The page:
By Imad Zafar
May 10, 2019
Asia Bibi‘s long and highly publicized ordeal is finally
over – she has been allowed to leave Pakistan. Bibi, a Christian, was convicted
of blasphemy and sentenced to death. However, she was acquitted by the Supreme
court in October last year after the prosecution failed to submit valid evidence
Bibi’s acquittal sparked protests by religious
fundamentalists across the country, and despite being acquited by the highest
court in the country, Bibi was not allowed to leave Pakistan. The review
petition against Bibi was also dismissed by the Supreme Court, but she was
forced to remain in Pakistan until she quietly left for Canada on Wednesday.
Such is the sensitivity of the matter that the government is tight-lipped about
Bibi’s departure and Canadian Prime Minister Justin Trudeau declined to confirm
she was in Canada for security reasons.
Bibi is one of the more fortunate victims of Article 295-C
of the constitution: unlike many others accused of blasphemy, after spending
eight years in prison, she was able to flee the country. There are still dozens
of people accused of blasphemy languishing behind bars in until their cases can
be heard. The lower courts do not like to go against public sentiment and in
most cases, despite the evidence against them being weak, the accused are given
death sentences. The case of Professor Junaid Hafeez is a classic example.
Hafeez, a lecturer at a government university in Punjab, was charged with
blasphemy because of a Facebook post he made in 2013, and since then his case
has been pending in the lower courts and the judge presiding over the case has
been replaced six times. His lawyer, Rashid Rehman, was murdered in broad
daylight after he refused to abandon the case.
Despite the prevalence of people being wrongly accused of
blasphemy, Pakistan is still not ready to embrace reform. Hafeez is in solitary
confinement and his misery is likely to continue indefinitely. The unsung hero
of the Bibi case, the lawyer Saif ul Malook, who courageously fought for her
acquittal, told this correspondent that in future he may take up the case of
Hafeez. Malook is considered the best lawyer to defend people accused of
blasphemy. He is immensely courageous and his knowledge of the law and the
prosecution system is unrivaled. But what about the other people who are still waiting
for justice to be served and why are their cases not getting media attention?
According to a 2018
Humans Right Watch report, at least 17 people convicted of blasphemy
were on death row in 2017 and hundreds more were awaiting trial. However, the
Lahore-based Center for Social Justice presented statistics showing that
although 1,472 people were charged under the country’s blasphemy law between
1987 and 2016, the state has yet to actually execute anyone for the crime, as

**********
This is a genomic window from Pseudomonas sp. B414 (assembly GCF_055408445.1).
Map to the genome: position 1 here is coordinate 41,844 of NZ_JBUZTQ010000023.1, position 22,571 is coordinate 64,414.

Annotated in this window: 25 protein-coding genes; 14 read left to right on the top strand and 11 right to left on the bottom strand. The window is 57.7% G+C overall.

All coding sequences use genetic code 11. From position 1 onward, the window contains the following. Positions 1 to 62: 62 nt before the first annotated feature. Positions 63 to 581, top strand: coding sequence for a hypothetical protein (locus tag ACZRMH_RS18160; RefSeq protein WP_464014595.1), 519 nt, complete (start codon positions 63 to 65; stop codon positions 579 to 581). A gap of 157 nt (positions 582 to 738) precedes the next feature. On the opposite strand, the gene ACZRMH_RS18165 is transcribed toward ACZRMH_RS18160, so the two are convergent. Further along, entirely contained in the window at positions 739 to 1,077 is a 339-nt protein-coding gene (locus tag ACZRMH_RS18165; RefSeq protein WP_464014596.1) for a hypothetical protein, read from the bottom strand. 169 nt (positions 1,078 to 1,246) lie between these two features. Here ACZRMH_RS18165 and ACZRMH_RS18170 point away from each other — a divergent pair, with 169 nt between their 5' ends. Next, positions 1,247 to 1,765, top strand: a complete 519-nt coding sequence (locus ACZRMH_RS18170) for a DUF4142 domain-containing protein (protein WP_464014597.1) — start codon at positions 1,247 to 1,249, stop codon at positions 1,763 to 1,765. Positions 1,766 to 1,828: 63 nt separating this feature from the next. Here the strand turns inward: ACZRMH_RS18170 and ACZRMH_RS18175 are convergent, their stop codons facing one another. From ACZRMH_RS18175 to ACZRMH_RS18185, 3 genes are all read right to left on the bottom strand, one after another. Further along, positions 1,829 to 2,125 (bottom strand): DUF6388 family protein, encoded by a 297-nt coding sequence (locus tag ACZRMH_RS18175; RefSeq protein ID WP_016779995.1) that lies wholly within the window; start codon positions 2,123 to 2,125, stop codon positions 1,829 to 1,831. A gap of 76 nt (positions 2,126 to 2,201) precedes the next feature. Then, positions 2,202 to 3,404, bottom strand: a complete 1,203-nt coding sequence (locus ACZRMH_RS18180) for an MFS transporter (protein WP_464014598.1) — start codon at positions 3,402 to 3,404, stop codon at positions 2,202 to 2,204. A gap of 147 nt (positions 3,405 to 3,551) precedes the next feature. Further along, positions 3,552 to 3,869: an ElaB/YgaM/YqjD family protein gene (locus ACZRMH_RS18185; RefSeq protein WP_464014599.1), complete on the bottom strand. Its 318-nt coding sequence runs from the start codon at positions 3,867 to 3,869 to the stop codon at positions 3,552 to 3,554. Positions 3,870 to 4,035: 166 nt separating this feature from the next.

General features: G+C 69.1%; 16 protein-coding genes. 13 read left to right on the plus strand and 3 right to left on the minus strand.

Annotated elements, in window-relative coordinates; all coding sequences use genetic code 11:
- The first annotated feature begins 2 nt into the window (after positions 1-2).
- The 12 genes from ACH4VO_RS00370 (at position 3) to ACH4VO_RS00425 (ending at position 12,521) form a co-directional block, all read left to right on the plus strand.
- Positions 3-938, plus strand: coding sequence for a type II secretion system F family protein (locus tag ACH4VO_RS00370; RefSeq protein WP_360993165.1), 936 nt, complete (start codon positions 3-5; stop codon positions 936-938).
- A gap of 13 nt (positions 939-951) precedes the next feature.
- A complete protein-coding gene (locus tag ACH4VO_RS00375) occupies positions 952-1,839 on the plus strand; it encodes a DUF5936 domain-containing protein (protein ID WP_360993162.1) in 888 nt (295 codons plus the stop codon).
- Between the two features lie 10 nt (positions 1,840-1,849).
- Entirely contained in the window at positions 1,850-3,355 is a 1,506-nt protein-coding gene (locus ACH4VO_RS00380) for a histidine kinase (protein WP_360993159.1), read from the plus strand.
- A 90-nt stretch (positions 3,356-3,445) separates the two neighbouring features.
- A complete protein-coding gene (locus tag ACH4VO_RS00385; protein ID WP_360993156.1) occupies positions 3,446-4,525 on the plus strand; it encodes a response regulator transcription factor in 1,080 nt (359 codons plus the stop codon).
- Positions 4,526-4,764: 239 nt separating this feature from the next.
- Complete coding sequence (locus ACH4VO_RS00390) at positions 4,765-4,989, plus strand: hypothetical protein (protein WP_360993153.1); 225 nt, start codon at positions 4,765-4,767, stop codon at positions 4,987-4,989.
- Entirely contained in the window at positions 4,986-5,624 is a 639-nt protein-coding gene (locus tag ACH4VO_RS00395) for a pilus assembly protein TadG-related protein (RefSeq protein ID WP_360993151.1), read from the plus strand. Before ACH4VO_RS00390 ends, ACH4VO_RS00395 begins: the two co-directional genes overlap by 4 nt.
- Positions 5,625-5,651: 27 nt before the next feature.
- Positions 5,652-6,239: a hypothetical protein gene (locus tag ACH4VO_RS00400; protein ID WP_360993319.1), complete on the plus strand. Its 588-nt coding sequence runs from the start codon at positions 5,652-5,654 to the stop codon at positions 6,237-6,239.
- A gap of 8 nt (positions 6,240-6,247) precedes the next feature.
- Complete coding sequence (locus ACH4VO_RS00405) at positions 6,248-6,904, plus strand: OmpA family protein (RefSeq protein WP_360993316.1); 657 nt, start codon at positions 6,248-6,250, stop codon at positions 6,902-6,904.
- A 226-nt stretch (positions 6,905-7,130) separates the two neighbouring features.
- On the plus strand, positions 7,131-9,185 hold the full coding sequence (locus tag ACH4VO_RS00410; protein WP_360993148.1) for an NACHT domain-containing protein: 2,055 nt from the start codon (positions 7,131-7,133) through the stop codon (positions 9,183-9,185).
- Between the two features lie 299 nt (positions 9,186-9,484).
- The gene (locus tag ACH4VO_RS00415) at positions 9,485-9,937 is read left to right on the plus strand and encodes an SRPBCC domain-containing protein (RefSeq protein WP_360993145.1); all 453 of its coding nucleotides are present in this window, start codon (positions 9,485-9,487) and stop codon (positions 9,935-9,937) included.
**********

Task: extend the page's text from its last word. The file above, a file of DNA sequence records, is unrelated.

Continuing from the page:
in most cases the sentence is overturned by the higher courts.
The NGO reported that despite the fact that no one has been
executed, at least 75 people accused of blasphemy have been murdered by lynch
mobs. This illustrates the state of fear engendered by extremism in Pakistani
society. Mobs take “justice” into their own hands before the accused’s case can
be heard in a court of law. Though blasphemy charges are leveled almost equally
against both Muslims and non-Muslims, minorities such as Christians are
particularly soft targets. In one case in Lahore’s Joseph Colony area, dozens
of houses were set on fire after an allegation of blasphemy was made against a
resident. Such is the state of fear that minorities feel unsafe when the media
reports blasphemy cases, as they believe it only fuels tensions.
Despite being acquitted of blasphemy, Bibi was not able to
remain in Pakistan and she and her family had to flee to a foreign land. The
problem lies in the social fabric of Pakistani society, which is built around a
belief system that actively discourages critical thinking and discourages
healthy discourse on the misuse of the blasphemy law. The fact that she had to
flee to the safety of a foreign land represents a failure on the part of
Pakistan’s state institutions to protect her. For how much longer is the misuse
of the blasphemy law going to be tolerated? How many more people like Bibi will
spend years in jail due to false blasphemy allegations?
In the modern era, the laws of the Stone Age offer nothing
constructive for society. The growing extremism in Pakistani society needs to
addressed by the state. It should declare that an individual’s religious
beliefs are a strictly personal matter and that the government does not endorse
any particular belief system. This is the only way forward for Pakistan if it
is going to free itself from the shackles of extremism. If the government does
not pursue reform, people falsely accused of blasphemy such as Asia Bibi and
Junaid Hafeez will continue to be persecuted.